This section is abridged! Please followed the link above to see the full text.
Make a function differentiable using @derivative
This section is abridged! Please followed the link above to see the full text.
Differentiable function types
This section is abridged! Please followed the link above to see the full text.
Differential operators
The Differentiation
module will provide APIs which developers can use to
obtain gradient functions, gradient vectors, and pullback closures, along with
efficientlycomputed original results from a given @differentiable(reverse)
closure. These APIs are called "differential opeators".
gradient(of:)
gradient(of:)
is a higherorder function which behaves exactly like the 𝛁
(Del) operator in mathematics. It takes a
differentiable closure that returns a scalar and its gradient function, i.e. a
closure which accepts the same arguments as the input closure but returns
gradient vectors with respect to the input closure's parameter.
/// Returns the gradient function of the given closure with respect to the argument.
///  Parameter:
///  body: A closure whose derivative function will be evaluated.
///  Returns: A gradient vector with respect to `x`.
func gradient<T: Differentiable, R: FloatingPoint & Differentiable>(
of body: @escaping @differentiable(reverse) (T) > R
) > (T) > T.TangentVector where R.TangentVector: FloatingPoint
gradient(at:in:)
gradient(at:in:)
is the "uncurried" form of gradient(of:)
. It takes a value
and a differentiable closure that returns a scalar, and evalutes the closure's
gradient function on the value.
/// Returns the gradient vector with respect to the argument by evaluating the
/// provided closure's derivative at the argument.
///  Parameter:
///  x: An argument to be passed to `body`.
///  body: A closure whose derivative function will be evaluated.
///  Returns: A gradient vector with respect to `x`.
func gradient<T: Differentiable, R: FloatingPoint & Differentiable>(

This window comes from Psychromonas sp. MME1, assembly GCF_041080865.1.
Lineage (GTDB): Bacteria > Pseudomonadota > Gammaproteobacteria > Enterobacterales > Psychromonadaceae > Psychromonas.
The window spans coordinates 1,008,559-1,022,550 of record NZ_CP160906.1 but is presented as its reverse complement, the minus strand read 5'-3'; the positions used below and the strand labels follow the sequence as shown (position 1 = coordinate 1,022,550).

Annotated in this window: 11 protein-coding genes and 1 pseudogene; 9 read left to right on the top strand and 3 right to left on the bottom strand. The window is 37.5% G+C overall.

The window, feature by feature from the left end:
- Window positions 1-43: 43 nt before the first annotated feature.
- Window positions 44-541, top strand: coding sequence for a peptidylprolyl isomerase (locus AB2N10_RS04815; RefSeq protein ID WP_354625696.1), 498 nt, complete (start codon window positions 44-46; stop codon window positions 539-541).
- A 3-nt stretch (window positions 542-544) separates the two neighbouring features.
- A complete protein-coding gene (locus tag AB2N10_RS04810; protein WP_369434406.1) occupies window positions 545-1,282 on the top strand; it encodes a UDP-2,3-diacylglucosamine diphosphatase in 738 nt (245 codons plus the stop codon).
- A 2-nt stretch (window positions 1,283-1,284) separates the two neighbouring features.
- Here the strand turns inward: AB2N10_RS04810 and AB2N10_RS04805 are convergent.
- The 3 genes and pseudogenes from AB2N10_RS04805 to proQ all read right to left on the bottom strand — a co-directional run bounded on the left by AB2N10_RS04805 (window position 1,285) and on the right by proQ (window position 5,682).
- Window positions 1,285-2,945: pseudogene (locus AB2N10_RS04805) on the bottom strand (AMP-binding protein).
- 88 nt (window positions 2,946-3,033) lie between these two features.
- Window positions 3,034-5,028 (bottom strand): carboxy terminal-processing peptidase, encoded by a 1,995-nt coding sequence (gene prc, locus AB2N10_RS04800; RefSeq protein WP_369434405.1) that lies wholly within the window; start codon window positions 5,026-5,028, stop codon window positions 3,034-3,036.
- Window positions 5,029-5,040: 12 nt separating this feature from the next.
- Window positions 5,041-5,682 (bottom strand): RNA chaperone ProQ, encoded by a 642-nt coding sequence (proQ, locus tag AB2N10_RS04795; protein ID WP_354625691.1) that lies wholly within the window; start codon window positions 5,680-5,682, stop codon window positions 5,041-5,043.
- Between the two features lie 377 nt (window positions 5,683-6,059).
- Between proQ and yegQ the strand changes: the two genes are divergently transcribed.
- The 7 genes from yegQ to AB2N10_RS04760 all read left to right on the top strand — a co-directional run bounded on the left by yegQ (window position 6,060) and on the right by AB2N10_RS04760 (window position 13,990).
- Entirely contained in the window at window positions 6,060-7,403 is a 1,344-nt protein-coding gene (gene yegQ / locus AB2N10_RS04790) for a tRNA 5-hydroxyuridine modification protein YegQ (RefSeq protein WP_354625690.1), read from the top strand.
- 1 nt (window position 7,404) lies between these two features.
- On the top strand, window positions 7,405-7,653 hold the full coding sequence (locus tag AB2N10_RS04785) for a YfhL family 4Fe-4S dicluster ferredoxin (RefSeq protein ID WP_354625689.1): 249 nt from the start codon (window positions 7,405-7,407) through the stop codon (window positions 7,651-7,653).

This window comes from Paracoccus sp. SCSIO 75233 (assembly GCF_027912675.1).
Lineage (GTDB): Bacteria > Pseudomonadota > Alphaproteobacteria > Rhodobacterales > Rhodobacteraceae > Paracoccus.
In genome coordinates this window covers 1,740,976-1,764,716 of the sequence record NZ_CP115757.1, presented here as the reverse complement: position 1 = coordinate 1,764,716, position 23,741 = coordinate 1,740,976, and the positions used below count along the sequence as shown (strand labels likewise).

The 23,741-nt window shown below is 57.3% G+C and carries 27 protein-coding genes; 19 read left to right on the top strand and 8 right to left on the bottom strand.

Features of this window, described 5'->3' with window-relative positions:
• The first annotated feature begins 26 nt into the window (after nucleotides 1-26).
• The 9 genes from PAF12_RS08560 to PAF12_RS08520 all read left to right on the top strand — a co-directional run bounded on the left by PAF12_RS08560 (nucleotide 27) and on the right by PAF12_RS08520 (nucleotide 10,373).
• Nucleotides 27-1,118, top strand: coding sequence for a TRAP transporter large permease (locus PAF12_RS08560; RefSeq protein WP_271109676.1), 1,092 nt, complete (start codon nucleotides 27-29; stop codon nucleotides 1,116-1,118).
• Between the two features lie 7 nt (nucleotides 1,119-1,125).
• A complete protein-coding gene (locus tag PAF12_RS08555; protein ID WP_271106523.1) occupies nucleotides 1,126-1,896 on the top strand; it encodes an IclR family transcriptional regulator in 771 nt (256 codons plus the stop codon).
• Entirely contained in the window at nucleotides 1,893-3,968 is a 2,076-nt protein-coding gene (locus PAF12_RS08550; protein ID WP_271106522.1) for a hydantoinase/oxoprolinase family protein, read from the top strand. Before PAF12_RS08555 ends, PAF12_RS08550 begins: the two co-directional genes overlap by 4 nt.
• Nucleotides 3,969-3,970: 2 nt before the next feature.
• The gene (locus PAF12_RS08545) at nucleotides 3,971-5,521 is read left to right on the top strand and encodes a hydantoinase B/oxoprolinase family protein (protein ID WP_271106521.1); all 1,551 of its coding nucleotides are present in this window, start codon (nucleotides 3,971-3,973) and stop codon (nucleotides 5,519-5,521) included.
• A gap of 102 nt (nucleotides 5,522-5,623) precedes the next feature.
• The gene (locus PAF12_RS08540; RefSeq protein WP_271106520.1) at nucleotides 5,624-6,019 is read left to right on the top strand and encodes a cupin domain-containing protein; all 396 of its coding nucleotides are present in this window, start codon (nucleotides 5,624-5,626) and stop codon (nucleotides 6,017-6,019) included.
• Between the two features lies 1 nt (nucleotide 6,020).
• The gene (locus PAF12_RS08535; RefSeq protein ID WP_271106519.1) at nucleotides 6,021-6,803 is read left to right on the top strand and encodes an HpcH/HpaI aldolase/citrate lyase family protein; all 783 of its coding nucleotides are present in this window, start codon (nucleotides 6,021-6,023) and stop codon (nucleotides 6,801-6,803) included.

at x: T, in body: @differentiable(reverse) (T) > R
) > T.TangentVector where R.TangentVector: FloatingPoint
The call sites of this API read as if the call is feeding an argument into the
trailing closure, getting back a gradient vector. This API is consistent with
developers' mental model on taking the gradient of algorithms, and therefore
will be the most commonly used API. For example, a deep learning model's
training loop may look like the following.
for _ in 0..<1000 {
// Differentiate the loss with respect to the model `classifier` itself, producing a
// tangent vector `modelGradient` that represents partial derivatives with respect to
// all trainable model parameters in the model.
let modelGradient = gradient(at: classifier) { classifier in
let prediction = classifier(x)
let loss = softmaxCrossEntropy(logits: prediction, labels: y)
print("Loss: \(loss)")
return loss
}
optimizer.performStep(for: model, along: modelGradient)
}
valueWithGradient(at:in:)
Sometimes the developer needs to obtain both the original result and the
gradient vector. While it is possible for the developer to call the
differentiable closure and gradient(at:in:)
separately, it would lead to
significant recomputation overhead, because computing the gradient vector of a
differentiable closure at a value will already compute the closure's original
result. valueWithGradient(at:in:)
is an API for efficiently computing both the
original result and the gradient vector.
/// Returns the result and gradient vector with respect to the argument by evaluating the
/// provided closure's derivative at the argument.
///  Parameter:
///  x: An argument to be passed to `body`.
///  body: A closure whose derivative function will be evaluated.
///  Returns: The result of `body` evaluated on `x`, equivalent to `body(x)`, and
/// a gradient vector with respect to `x`.
func valueWithGradient<T: Differentiable, R: FloatingPoint & Differentiable>(
at x: T, in body: @differentiable(reverse) (T) > R
) > (value: R, gradient: T.TangentVector) where R.TangentVector: FloatingPoint
// Example: Want both the result and the gradient of `foo(x)`.
func foo(_ x: Double) > Double {
tanh(tanh(exp(x)))
}
let x = 2.0
// Slow way:
let y = foo(x)
let dydx = gradient(at: x, in: foo)
// Efficient way:
let (y, dydx) = valueWithGradient(at: x, in: foo)
valueWithPullback(at:in:)
valueWithPullback(at:in:)
is the most general form of differential operator